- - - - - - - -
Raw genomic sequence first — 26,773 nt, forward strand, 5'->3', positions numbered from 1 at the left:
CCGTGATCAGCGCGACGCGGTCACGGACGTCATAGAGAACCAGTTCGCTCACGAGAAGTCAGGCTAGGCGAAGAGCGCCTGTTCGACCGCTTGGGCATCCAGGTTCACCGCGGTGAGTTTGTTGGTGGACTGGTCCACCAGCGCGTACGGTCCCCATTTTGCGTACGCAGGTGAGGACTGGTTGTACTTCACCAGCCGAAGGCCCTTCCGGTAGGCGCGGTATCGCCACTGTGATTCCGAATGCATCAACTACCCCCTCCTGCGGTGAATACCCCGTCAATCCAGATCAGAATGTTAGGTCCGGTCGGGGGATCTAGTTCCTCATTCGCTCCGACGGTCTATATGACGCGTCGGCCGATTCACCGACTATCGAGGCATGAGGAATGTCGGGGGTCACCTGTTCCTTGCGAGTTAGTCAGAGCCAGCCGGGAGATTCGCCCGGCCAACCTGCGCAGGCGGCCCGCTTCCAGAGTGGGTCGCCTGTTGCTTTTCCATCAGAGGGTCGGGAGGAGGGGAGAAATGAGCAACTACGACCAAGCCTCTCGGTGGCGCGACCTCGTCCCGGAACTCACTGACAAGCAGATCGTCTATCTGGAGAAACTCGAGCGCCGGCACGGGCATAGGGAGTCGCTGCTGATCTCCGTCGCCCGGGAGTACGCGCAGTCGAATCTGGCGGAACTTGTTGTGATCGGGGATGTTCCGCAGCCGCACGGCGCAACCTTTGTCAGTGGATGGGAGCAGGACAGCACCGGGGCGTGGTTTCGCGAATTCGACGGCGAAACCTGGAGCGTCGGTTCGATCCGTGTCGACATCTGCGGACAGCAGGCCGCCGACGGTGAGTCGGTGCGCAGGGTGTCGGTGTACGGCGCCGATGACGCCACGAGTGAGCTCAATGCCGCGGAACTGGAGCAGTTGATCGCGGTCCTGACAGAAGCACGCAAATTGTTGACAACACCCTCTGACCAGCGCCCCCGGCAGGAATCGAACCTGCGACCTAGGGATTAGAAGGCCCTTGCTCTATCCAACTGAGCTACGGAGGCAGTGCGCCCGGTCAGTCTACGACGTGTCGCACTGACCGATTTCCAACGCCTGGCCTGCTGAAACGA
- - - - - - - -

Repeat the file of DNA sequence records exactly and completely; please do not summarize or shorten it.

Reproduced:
Raw genomic sequence first — 26,773 nt, forward strand, 5'->3', positions numbered from 1 at the left:
CCGTGATCAGCGCGACGCGGTCACGGACGTCATAGAGAACCAGTTCGCTCACGAGAAGTCAGGCTAGGCGAAGAGCGCCTGTTCGACCGCTTGGGCATCCAGGTTCACCGCGGTGAGTTTGTTGGTGGACTGGTCCACCAGCGCGTACGGTCCCCATTTTGCGTACGCAGGTGAGGACTGGTTGTACTTCACCAGCCGAAGGCCCTTCCGGTAGGCGCGGTATCGCCACTGTGATTCCGAATGCATCAACTACCCCCTCCTGCGGTGAATACCCCGTCAATCCAGATCAGAATGTTAGGTCCGGTCGGGGGATCTAGTTCCTCATTCGCTCCGACGGTCTATATGACGCGTCGGCCGATTCACCGACTATCGAGGCATGAGGAATGTCGGGGGTCACCTGTTCCTTGCGAGTTAGTCAGAGCCAGCCGGGAGATTCGCCCGGCCAACCTGCGCAGGCGGCCCGCTTCCAGAGTGGGTCGCCTGTTGCTTTTCCATCAGAGGGTCGGGAGGAGGGGAGAAATGAGCAACTACGACCAAGCCTCTCGGTGGCGCGACCTCGTCCCGGAACTCACTGACAAGCAGATCGTCTATCTGGAGAAACTCGAGCGCCGGCACGGGCATAGGGAGTCGCTGCTGATCTCCGTCGCCCGGGAGTACGCGCAGTCGAATCTGGCGGAACTTGTTGTGATCGGGGATGTTCCGCAGCCGCACGGCGCAACCTTTGTCAGTGGATGGGAGCAGGACAGCACCGGGGCGTGGTTTCGCGAATTCGACGGCGAAACCTGGAGCGTCGGTTCGATCCGTGTCGACATCTGCGGACAGCAGGCCGCCGACGGTGAGTCGGTGCGCAGGGTGTCGGTGTACGGCGCCGATGACGCCACGAGTGAGCTCAATGCCGCGGAACTGGAGCAGTTGATCGCGGTCCTGACAGAAGCACGCAAATTGTTGACAACACCCTCTGACCAGCGCCCCCGGCAGGAATCGAACCTGCGACCTAGGGATTAGAAGGCCCTTGCTCTATCCAACTGAGCTACGGAGGCAGTGCGCCCGGTCAGTCTACGACGTGTCGCACTGACCGATTTCCAACGCCTGGCCTGCTGAAACGA